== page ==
The term “surveillance capitalism” was coined by Harvard professor Shoshana Zuboff in her book The Age of Surveillance Capitalism: The Fight for a Human Future at the New Frontier of Power. It’s a fascinating read, offering insight into the power that companies like Google and Facebook have amassed and the danger that power poses to our way of life.
Here’s how she explained it to the United Kingdom’s Channel 4 News in 2019:
Here’s how surveillance capitalism works, just in brief. It begins with these companies claiming, unilaterally claiming, our private human experience as their free source of raw material. So what do they do with that raw material? They lift out of it the rich predictive signals in our behavior and they turn that into data. These behavioral data – you can think of it as a complex set of pipes, supply chains, so the behavioral data now is scraped from our experience, it goes into the supply chains, then it gets tipped onto the conveyer belts and right into the new factories. …Factories make products. What’s coming out of those factories are products that predict our behavior. They are computational products that predict what we will do soon and later. Even though they are about us, they are not for us. They’re not sold to us, they’re not meant to enhance our own lives. They’re sold to business customers who want a leg up on what we’re going to do in the future.Shoshana Zuboff on “surveillance capitalism” and how tech companies are always watching us at Channel 4 News on YouTube
Briefly, when we sign up for a social media app — Facebook, for instance — or when we use Google’s search engine, we may think it’s as simple as using a benevolent service. In reality, a cost is being exacted, and it’s much steeper than we might think.
The product they are producing and selling is our private, human experience — our habits, moods, and personality as determined by our purchasing, browsing, and socializing patterns. The customers are private corporations seeking our business, and willing to pay for our behavioral data so as to manipulate us toward using their products. The price we pay for these “free” services is our privacy and, ultimately, our freedom.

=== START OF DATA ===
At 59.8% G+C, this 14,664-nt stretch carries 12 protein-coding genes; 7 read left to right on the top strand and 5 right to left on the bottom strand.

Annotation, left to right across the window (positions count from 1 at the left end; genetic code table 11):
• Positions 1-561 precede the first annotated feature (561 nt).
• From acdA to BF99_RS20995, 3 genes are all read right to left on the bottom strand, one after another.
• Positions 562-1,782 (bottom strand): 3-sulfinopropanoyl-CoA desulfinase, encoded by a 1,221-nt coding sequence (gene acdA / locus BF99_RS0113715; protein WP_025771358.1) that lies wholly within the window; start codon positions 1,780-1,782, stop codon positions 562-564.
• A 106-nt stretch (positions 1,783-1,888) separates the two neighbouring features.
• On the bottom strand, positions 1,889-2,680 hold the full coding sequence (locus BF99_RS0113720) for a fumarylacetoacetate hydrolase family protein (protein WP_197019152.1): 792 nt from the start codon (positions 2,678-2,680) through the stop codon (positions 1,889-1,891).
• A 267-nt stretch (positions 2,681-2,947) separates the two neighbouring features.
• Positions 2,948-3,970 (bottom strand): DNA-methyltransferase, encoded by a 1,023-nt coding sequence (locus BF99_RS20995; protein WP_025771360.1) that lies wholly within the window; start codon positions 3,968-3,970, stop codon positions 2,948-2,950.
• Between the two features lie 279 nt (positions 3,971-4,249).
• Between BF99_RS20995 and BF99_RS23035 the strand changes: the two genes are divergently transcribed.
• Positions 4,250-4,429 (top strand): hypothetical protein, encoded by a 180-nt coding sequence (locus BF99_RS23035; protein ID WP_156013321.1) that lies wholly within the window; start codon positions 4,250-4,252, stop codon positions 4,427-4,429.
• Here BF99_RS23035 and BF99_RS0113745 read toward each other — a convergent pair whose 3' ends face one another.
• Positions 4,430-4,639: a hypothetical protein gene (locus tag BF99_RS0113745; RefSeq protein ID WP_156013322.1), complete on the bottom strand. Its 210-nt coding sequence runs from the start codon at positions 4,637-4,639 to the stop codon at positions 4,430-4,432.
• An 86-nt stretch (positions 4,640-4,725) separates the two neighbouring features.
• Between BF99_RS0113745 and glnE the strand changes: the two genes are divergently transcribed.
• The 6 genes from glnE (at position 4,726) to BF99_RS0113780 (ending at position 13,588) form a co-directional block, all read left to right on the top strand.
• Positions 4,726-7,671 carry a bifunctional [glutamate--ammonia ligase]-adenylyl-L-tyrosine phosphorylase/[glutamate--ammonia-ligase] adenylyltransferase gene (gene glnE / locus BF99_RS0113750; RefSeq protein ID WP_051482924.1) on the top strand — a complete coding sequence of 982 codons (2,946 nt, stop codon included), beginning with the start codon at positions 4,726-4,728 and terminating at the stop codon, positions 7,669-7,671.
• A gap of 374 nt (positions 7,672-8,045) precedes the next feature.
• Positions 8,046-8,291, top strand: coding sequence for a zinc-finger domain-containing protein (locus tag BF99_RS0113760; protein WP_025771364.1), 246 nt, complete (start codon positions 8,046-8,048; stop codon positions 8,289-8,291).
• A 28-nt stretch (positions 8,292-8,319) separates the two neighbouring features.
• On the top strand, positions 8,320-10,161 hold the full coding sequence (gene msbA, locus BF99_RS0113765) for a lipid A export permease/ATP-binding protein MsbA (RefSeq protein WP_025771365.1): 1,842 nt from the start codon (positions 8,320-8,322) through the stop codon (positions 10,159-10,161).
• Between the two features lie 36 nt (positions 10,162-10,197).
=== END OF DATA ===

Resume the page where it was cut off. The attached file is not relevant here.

According to Zuboff, Google and Facebook are the foremost surveillance capitalist companies; they pioneered this new economic logic as they rose to prominence in the early 2000s.
Zuboff explained to Channel 4 News that “97% of Facebook’s revenues come from its online targeted advertising markets, which are wholly owned and operated in this surveillance capitalist economic logic.”
This model can be used to get you to buy certain things, but it goes much further than that:
To vote in a certain way, to think in a certain way, to align yourself with certain groups, to read certain kinds of materials, and yes, ultimately in order to add momentum to a political point of view to the point of actually voting.Shoshana Zuboff on “surveillance capitalism” and how tech companies are always watching us at Channel 4 News on YouTube
Zuboff has explained that efforts aimed at content moderation, policing illegal content, and breaking up monopolies won’t get to the heart of the problem: “Such ‘remedies’ only treat the symptoms without challenging the illegitimacy of the human data extraction that funds private control over society’s information spaces.”
What is needed in her view is law that combats the secret extraction of our information:
No secret extraction means no illegitimate concentrations of knowledge about people. No concentrations of knowledge means no targeting algorithms. No targeting means that corporations can no longer control and curate information flows and social speech or shape human behavior to favor their interests. Regulating extraction would eliminate the surveillance dividend and with it the financial incentives for surveillance.Shoshana Zuboff, “You Are the Object of a Secret Extraction Operation, ”New York Times, (November 12, 2021)
You can watch her entire interview with Channel 4 News below:
You may also wish to read: U.S. ranked #8 in countries using facial recognition technology 7 of 10 governments widely use facial recognition technology. The use of facial recognition technology seems to be growing at an unstoppable rate, despite the protestations of groups such as the ACLU.